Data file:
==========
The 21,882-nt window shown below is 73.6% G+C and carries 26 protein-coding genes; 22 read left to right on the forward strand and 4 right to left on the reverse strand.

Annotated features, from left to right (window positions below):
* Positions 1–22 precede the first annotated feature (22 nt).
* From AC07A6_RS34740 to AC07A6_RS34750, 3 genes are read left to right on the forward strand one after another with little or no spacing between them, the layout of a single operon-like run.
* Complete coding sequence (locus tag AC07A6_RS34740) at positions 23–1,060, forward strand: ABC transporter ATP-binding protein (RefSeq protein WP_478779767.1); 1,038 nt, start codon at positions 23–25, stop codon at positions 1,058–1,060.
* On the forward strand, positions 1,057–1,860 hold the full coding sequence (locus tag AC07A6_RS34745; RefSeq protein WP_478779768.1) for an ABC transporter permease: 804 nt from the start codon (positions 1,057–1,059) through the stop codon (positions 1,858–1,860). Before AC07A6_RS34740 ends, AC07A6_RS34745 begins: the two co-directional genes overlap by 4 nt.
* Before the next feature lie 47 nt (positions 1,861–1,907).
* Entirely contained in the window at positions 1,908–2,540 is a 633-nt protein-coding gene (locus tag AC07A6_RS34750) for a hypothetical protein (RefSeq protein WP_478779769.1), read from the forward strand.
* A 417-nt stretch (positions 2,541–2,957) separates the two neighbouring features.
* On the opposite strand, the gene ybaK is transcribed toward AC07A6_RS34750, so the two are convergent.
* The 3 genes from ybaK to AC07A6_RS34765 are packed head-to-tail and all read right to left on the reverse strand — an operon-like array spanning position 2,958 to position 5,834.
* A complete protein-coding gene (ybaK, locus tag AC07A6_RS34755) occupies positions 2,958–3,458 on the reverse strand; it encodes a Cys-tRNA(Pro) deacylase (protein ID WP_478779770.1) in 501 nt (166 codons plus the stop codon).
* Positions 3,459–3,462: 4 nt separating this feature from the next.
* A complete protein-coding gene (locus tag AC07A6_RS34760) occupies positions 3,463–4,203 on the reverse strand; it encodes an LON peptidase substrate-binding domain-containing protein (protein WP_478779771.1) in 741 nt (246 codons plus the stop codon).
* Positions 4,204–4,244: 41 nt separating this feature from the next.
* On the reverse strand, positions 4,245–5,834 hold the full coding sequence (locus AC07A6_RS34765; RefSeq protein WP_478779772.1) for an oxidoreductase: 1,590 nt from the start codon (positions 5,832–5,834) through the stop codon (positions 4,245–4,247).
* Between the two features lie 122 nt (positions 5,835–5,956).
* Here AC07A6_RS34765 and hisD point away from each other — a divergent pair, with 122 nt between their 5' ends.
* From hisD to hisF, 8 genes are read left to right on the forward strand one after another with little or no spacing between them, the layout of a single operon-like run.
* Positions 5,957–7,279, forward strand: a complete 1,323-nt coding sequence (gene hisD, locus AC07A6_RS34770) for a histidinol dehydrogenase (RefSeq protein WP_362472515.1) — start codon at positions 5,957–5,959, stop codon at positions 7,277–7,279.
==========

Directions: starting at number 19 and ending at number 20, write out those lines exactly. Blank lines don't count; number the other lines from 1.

* From hisD to hisF, 8 genes are read left to right on the forward strand one after another with little or no spacing between them, the layout of a single operon-like run.
* Positions 5,957–7,279, forward strand: a complete 1,323-nt coding sequence (gene hisD, locus AC07A6_RS34770) for a histidinol dehydrogenase (RefSeq protein WP_362472515.1) — start codon at positions 5,957–5,959, stop codon at positions 7,277–7,279.